Happy New Year Tom, everyone.I too noticed the use of the term “weights” was becoming more widespread. I think it’s fine if used in combination with “styles”, where applicable. E.g.- “The new typeface Supercool Pro includes 32 weights and styles”. If the typeface is indeed comprised of multiple weights and no italics, obliques, outlines, etc., then it is accurate. Otherwise, generally using it in place of “fonts” may confuse or complicate matters. Pro is a relatively new term for describing fonts and now “Premier” has been introduced as well. I think we have plenty of handles available and it’s simply a matter of consistently using them correctly. But I know that’s easier said than done (pun intended).

  8. Don McCahill says:

    I really like the term cuts, but I wonder if it will fit the general public, who probably are the root of the problem. After all, most typographers and afficinados know the difference between a font and a typeface.(That said, how often do you hear a publisher announce a new typeface by calling it a new font?)If cut is too esoteric, then style fits. I could consider style to include weight as well as oblique or italic, and condensed or extended/expanded fonts.Don

  9. Lots of comments there. I agree that “fonts” may not be the perfect term, though I like it better than “weights” for this purpose. “Styles” and “variations” are both reasonable alternatives as well.Unfortunately, “garniture” has a rather different meaning in English, so it’s not a good candidate. And “cuts” is usually used to refer to different interpretations of the same basic theme, such as Adobe Garamond vs. Garamond Premier, rather than variants within a family.

  10. jason campbell says:

    How about:| The new typeface Supercool Pro is available in 31 flavors. |;)

  11. paul hunt says:

    what’s wrong with the term “styles”? can someone explain how this one is ambiguous?

  12. I agree that “styles” is probably the best option, with “fonts” or “variants” being reasonable alternatives (though the masses do seem to equate “font” to “typeface”).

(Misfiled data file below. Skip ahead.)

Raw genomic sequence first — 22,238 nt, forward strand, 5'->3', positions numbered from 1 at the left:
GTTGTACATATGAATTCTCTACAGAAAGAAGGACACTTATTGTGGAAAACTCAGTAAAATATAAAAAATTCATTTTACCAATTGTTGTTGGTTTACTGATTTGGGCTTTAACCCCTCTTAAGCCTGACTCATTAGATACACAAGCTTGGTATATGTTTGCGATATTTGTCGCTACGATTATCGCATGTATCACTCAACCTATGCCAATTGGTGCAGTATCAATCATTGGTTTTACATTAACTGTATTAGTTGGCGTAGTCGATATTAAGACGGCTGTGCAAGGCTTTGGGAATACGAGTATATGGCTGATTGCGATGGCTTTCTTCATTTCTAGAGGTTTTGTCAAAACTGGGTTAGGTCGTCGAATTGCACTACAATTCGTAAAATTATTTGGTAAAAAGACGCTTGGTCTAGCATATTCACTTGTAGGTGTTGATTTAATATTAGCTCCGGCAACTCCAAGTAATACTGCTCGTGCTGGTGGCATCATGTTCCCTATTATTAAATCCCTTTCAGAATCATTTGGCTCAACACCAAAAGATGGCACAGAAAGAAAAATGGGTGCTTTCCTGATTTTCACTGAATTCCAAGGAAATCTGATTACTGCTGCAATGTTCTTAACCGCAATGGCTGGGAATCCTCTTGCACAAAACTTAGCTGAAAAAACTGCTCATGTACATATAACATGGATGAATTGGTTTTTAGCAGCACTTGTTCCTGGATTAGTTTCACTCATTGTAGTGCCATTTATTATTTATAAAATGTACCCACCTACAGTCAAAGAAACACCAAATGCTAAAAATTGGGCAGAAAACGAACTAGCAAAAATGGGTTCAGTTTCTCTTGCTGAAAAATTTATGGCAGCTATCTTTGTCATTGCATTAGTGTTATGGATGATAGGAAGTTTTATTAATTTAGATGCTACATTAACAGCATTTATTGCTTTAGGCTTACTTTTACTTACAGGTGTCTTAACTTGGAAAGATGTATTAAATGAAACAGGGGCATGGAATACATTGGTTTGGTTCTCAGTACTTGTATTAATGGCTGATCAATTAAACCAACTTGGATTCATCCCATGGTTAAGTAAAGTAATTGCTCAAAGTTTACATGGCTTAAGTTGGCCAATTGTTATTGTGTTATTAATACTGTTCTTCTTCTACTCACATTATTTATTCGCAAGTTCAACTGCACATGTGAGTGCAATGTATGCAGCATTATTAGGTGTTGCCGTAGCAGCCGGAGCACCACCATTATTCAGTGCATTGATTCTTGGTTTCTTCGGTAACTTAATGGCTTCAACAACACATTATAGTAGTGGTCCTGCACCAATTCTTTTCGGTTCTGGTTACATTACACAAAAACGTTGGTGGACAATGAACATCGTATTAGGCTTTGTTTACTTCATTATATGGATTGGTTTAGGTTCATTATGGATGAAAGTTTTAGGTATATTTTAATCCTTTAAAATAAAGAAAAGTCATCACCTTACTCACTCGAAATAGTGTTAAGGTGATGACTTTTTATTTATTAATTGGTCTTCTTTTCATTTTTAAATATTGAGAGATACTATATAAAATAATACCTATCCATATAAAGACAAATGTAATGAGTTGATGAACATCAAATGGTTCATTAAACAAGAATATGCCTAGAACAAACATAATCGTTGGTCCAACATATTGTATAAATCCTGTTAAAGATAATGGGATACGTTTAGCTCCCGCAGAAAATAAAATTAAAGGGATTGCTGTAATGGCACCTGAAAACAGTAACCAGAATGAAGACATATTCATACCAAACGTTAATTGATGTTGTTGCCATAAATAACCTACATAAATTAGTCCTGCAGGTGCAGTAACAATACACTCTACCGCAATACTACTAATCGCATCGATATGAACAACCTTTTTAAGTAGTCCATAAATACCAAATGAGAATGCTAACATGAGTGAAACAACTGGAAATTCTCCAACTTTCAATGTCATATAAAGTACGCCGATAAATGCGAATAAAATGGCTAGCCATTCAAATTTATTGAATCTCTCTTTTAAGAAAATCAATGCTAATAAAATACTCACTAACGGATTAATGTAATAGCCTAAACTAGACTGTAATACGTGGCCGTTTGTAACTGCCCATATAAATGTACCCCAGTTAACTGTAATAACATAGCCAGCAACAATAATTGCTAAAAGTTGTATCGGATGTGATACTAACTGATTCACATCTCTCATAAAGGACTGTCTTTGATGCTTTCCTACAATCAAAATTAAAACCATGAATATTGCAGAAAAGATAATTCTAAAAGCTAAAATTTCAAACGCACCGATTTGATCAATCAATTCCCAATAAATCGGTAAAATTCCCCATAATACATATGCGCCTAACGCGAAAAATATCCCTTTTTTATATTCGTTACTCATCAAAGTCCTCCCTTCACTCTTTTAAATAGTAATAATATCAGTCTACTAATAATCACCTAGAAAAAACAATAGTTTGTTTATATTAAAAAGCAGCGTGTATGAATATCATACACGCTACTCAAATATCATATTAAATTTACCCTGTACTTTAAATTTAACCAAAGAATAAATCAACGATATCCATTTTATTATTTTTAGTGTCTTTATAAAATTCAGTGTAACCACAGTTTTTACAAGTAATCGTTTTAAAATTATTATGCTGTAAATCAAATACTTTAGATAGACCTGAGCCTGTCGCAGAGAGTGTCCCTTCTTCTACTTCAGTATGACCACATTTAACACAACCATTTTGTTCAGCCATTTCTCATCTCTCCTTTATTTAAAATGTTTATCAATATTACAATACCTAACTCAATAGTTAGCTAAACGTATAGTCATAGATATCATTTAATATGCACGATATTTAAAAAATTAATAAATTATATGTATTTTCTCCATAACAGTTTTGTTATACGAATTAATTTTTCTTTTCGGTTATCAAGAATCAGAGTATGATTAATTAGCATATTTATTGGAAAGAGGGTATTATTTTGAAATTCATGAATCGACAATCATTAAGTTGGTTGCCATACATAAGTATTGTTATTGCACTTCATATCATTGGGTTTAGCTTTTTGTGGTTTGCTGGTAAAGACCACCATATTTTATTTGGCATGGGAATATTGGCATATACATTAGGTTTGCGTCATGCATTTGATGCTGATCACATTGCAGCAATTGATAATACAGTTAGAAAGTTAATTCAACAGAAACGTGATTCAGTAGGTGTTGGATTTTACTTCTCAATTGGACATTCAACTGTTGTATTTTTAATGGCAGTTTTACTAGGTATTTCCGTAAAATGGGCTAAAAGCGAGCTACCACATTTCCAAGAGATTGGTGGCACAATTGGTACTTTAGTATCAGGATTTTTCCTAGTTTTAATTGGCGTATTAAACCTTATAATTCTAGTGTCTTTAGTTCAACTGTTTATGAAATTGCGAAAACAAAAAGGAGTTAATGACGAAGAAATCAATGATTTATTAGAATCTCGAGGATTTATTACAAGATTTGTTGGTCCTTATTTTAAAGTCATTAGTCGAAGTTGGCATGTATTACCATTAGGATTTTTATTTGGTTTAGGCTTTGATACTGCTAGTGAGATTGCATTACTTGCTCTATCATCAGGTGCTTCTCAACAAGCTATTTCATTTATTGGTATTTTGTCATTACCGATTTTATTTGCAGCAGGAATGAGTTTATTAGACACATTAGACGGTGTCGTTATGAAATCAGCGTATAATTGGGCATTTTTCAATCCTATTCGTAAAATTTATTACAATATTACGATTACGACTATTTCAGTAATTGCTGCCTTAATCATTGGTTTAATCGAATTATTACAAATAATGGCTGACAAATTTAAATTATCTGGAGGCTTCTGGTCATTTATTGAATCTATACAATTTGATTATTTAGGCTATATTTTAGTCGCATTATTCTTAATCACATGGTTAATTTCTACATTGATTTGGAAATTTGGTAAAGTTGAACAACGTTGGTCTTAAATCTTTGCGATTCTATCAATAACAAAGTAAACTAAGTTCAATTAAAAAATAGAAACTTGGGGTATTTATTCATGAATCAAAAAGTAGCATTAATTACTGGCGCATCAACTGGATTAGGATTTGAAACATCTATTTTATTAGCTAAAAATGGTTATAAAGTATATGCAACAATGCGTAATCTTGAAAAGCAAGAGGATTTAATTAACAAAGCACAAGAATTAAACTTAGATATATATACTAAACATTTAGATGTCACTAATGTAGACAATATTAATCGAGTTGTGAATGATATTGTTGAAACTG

13. Don McCahill says:

    PaulI suspect the main problem with style is that traditionally a weight and a style are different things. The CSS web design standard treats them separately, for instance.That said, I agree that there is nothing wrong with extending the definition of style.Calling a bold a style is far less incorrect than calling italic or condensed a weight.Don

  14. Karsten Lücke says:

    I think, “styles” relates more to design, while “fonts” refers to the technical side: mere countable files. (Like with the bigger PS T1 font families, it would be wrong to refer to “250 styles” if half of them just contains a different set of numerals. Here, “fonts” would be the better choice, as a “style” may consist of more than one “font”. But then, are small caps a “style” of their own, now that they are part of upright or italic style?)Otherwise, using “style” in a strict sense wouldn’t be bad.In German I prefer “Schnitt”, same as “cut” or “skärrning”.Karsten

  15. Jean-Claude Siegrist says:

    The same problematic exists with French, particularly when French speaking people speak in English idiom, saying font for a typeface or a entire family. So for me it is simple to speak of a font for an assortiment in one style but with additional Opentype features and of a family or variants of a given style for a typeface…But one another question Thomas: how do you make a bold glyph from a normal? Or how do you make a small cap from a cap? Have you formulas or do you redesign the all glyphs?

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Thomas Phinney

Adobe type alumnus (1997–2008), now VP at FontLab, also helped create WebINK at Extensis. Lives in Portland (OR), enjoys board games, movies, and loves spicy food.